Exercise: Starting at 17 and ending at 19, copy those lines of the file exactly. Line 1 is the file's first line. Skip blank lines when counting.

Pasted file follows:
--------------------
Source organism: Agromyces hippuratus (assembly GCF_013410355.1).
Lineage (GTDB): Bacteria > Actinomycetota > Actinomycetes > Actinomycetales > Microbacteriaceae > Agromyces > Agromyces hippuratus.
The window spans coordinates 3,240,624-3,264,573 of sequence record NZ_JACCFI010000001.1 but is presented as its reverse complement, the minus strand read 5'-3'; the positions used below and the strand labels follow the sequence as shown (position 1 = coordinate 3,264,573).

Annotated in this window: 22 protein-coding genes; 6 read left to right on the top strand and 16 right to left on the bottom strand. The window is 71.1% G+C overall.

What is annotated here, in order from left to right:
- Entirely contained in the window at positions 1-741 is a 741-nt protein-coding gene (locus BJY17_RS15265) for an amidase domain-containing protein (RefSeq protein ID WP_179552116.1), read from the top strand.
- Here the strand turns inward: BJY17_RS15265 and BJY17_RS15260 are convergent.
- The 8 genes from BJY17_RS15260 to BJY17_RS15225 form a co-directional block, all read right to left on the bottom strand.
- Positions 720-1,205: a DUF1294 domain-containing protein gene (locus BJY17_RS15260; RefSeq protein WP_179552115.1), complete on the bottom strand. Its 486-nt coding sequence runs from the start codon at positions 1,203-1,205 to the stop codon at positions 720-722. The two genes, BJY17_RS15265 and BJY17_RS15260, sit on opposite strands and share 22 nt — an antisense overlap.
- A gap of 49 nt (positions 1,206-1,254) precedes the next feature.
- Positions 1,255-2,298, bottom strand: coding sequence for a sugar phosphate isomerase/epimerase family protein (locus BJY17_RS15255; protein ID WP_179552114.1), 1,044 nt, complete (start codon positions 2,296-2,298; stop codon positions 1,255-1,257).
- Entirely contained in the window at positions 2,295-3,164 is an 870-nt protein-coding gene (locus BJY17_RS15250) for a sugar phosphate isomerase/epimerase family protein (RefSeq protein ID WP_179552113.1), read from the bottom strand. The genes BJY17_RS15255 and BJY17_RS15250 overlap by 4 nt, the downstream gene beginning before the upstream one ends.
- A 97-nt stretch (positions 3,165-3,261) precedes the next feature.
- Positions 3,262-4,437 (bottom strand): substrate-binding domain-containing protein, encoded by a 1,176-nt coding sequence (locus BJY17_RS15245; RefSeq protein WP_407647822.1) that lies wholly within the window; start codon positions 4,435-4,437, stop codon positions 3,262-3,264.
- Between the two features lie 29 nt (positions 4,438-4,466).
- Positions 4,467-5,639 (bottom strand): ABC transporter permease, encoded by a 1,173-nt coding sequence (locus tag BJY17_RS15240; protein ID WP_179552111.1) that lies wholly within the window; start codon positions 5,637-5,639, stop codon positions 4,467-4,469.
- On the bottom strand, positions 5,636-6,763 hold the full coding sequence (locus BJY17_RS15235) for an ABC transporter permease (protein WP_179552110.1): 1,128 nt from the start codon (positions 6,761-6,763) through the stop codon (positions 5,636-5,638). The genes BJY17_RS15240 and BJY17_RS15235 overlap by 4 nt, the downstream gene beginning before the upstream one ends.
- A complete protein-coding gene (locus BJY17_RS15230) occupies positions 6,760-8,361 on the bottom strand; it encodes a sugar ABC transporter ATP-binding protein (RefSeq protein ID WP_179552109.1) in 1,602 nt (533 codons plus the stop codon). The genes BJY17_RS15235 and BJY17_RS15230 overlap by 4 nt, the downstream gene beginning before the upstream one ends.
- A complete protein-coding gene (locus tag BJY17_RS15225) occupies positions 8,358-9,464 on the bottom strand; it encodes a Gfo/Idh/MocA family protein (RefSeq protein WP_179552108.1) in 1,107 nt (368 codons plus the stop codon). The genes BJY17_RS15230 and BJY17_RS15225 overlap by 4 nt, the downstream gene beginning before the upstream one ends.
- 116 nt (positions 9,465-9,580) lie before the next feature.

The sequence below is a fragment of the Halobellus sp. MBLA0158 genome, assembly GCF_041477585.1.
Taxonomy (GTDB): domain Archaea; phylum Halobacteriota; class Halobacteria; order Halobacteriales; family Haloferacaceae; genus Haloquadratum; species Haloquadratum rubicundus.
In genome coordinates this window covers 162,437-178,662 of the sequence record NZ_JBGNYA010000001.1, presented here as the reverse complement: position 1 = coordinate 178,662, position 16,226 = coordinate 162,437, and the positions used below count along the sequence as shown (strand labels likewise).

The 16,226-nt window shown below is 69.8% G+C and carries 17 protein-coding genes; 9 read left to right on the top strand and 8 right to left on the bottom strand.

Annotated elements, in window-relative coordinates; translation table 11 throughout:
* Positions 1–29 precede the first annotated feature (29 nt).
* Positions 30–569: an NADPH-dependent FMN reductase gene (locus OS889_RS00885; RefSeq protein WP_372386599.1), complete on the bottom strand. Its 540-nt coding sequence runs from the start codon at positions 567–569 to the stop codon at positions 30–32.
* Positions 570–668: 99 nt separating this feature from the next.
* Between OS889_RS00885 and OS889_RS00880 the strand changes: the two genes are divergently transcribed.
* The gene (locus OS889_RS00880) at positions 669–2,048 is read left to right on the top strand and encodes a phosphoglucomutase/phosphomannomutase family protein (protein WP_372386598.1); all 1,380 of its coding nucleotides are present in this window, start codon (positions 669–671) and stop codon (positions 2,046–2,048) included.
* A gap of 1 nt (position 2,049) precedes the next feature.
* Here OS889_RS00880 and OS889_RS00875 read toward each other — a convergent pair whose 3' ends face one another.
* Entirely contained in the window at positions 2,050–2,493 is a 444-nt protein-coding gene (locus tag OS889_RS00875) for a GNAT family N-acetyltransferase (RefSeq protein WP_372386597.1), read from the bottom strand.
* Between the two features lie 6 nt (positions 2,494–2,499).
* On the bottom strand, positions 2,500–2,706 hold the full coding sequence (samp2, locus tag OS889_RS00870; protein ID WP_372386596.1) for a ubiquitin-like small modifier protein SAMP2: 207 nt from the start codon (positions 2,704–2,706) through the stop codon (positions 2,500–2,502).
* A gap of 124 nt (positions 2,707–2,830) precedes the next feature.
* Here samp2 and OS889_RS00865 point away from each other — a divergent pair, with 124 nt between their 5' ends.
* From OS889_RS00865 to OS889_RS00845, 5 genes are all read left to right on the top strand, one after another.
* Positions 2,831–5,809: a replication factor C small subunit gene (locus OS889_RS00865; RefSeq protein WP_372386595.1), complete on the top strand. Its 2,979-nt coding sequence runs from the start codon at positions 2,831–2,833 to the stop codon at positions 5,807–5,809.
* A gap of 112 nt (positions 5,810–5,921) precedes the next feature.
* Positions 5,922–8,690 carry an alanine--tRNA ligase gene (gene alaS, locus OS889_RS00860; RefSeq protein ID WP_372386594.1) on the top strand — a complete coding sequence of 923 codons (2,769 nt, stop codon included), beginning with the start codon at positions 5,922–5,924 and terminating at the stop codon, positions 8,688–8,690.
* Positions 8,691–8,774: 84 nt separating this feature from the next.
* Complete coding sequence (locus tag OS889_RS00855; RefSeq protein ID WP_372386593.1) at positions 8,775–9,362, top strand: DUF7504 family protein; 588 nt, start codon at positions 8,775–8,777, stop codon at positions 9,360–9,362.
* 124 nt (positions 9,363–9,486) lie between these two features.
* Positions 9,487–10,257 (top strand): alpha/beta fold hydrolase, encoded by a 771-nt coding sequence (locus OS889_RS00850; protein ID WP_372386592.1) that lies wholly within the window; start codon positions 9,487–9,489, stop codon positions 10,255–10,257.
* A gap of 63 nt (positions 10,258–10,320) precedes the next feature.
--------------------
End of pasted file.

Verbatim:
- On the bottom strand, positions 5,636-6,763 hold the full coding sequence (locus BJY17_RS15235) for an ABC transporter permease (protein WP_179552110.1): 1,128 nt from the start codon (positions 6,761-6,763) through the stop codon (positions 5,636-5,638). The genes BJY17_RS15240 and BJY17_RS15235 overlap by 4 nt, the downstream gene beginning before the upstream one ends.
- A complete protein-coding gene (locus BJY17_RS15230) occupies positions 6,760-8,361 on the bottom strand; it encodes a sugar ABC transporter ATP-binding protein (RefSeq protein ID WP_179552109.1) in 1,602 nt (533 codons plus the stop codon). The genes BJY17_RS15235 and BJY17_RS15230 overlap by 4 nt, the downstream gene beginning before the upstream one ends.
- A complete protein-coding gene (locus tag BJY17_RS15225) occupies positions 8,358-9,464 on the bottom strand; it encodes a Gfo/Idh/MocA family protein (RefSeq protein WP_179552108.1) in 1,107 nt (368 codons plus the stop codon). The genes BJY17_RS15230 and BJY17_RS15225 overlap by 4 nt, the downstream gene beginning before the upstream one ends.